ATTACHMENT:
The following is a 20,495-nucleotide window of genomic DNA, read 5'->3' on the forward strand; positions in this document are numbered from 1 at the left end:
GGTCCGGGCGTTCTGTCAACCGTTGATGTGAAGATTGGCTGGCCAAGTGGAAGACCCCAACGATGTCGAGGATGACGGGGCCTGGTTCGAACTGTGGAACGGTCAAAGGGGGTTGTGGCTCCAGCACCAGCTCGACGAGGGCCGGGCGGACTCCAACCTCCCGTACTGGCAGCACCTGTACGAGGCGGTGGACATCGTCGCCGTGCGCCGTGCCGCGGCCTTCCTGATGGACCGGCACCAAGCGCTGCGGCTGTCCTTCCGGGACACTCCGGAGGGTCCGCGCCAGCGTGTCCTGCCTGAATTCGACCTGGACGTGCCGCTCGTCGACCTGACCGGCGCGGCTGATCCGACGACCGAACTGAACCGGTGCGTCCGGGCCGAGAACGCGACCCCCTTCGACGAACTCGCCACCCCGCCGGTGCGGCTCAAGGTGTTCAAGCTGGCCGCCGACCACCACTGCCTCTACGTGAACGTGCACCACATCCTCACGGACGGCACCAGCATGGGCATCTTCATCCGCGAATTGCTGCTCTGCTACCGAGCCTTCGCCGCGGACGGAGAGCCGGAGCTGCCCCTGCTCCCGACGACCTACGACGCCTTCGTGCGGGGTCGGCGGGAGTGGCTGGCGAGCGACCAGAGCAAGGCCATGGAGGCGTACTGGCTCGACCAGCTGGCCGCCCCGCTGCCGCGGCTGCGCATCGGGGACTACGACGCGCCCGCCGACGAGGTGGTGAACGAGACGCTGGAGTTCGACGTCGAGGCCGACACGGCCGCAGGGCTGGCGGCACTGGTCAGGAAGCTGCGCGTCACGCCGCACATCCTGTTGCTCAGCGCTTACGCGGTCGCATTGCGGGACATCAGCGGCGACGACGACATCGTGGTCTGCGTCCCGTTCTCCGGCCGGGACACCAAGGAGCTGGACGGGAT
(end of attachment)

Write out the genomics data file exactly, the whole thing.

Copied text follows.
The following is a 20,495-nucleotide window of genomic DNA, read 5'->3' on the forward strand; positions in this document are numbered from 1 at the left end:
GGTCCGGGCGTTCTGTCAACCGTTGATGTGAAGATTGGCTGGCCAAGTGGAAGACCCCAACGATGTCGAGGATGACGGGGCCTGGTTCGAACTGTGGAACGGTCAAAGGGGGTTGTGGCTCCAGCACCAGCTCGACGAGGGCCGGGCGGACTCCAACCTCCCGTACTGGCAGCACCTGTACGAGGCGGTGGACATCGTCGCCGTGCGCCGTGCCGCGGCCTTCCTGATGGACCGGCACCAAGCGCTGCGGCTGTCCTTCCGGGACACTCCGGAGGGTCCGCGCCAGCGTGTCCTGCCTGAATTCGACCTGGACGTGCCGCTCGTCGACCTGACCGGCGCGGCTGATCCGACGACCGAACTGAACCGGTGCGTCCGGGCCGAGAACGCGACCCCCTTCGACGAACTCGCCACCCCGCCGGTGCGGCTCAAGGTGTTCAAGCTGGCCGCCGACCACCACTGCCTCTACGTGAACGTGCACCACATCCTCACGGACGGCACCAGCATGGGCATCTTCATCCGCGAATTGCTGCTCTGCTACCGAGCCTTCGCCGCGGACGGAGAGCCGGAGCTGCCCCTGCTCCCGACGACCTACGACGCCTTCGTGCGGGGTCGGCGGGAGTGGCTGGCGAGCGACCAGAGCAAGGCCATGGAGGCGTACTGGCTCGACCAGCTGGCCGCCCCGCTGCCGCGGCTGCGCATCGGGGACTACGACGCGCCCGCCGACGAGGTGGTGAACGAGACGCTGGAGTTCGACGTCGAGGCCGACACGGCCGCAGGGCTGGCGGCACTGGTCAGGAAGCTGCGCGTCACGCCGCACATCCTGTTGCTCAGCGCTTACGCGGTCGCATTGCGGGACATCAGCGGCGACGACGACATCGTGGTCTGCGTCCCGTTCTCCGGCCGGGACACCAAGGAGCTGGACGGGAT